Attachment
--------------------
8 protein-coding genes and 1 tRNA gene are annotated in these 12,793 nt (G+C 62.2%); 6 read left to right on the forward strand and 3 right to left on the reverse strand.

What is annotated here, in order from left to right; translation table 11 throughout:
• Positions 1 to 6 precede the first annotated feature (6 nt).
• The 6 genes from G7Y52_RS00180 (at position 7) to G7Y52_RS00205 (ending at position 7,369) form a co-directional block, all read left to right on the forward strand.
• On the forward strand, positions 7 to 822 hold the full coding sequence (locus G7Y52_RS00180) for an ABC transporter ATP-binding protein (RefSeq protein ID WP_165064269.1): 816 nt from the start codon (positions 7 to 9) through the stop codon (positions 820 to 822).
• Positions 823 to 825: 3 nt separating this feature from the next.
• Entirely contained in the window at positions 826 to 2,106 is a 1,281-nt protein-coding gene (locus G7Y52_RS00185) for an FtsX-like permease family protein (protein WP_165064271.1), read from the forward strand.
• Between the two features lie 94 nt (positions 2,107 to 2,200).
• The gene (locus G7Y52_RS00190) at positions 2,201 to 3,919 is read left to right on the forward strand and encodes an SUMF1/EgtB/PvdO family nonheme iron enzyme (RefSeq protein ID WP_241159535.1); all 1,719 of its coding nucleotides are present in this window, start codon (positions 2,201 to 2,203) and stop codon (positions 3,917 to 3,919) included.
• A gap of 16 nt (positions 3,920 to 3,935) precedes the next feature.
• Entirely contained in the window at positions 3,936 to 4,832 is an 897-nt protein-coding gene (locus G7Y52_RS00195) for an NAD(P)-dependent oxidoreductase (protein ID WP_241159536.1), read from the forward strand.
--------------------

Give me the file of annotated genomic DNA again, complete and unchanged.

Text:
8 protein-coding genes and 1 tRNA gene are annotated in these 12,793 nt (G+C 62.2%); 6 read left to right on the forward strand and 3 right to left on the reverse strand.

What is annotated here, in order from left to right; translation table 11 throughout:
• Positions 1 to 6 precede the first annotated feature (6 nt).
• The 6 genes from G7Y52_RS00180 (at position 7) to G7Y52_RS00205 (ending at position 7,369) form a co-directional block, all read left to right on the forward strand.
• On the forward strand, positions 7 to 822 hold the full coding sequence (locus G7Y52_RS00180) for an ABC transporter ATP-binding protein (RefSeq protein ID WP_165064269.1): 816 nt from the start codon (positions 7 to 9) through the stop codon (positions 820 to 822).
• Positions 823 to 825: 3 nt separating this feature from the next.
• Entirely contained in the window at positions 826 to 2,106 is a 1,281-nt protein-coding gene (locus G7Y52_RS00185) for an FtsX-like permease family protein (protein WP_165064271.1), read from the forward strand.
• Between the two features lie 94 nt (positions 2,107 to 2,200).
• The gene (locus G7Y52_RS00190) at positions 2,201 to 3,919 is read left to right on the forward strand and encodes an SUMF1/EgtB/PvdO family nonheme iron enzyme (RefSeq protein ID WP_241159535.1); all 1,719 of its coding nucleotides are present in this window, start codon (positions 2,201 to 2,203) and stop codon (positions 3,917 to 3,919) included.
• A gap of 16 nt (positions 3,920 to 3,935) precedes the next feature.
• Entirely contained in the window at positions 3,936 to 4,832 is an 897-nt protein-coding gene (locus G7Y52_RS00195) for an NAD(P)-dependent oxidoreductase (protein ID WP_241159536.1), read from the forward strand.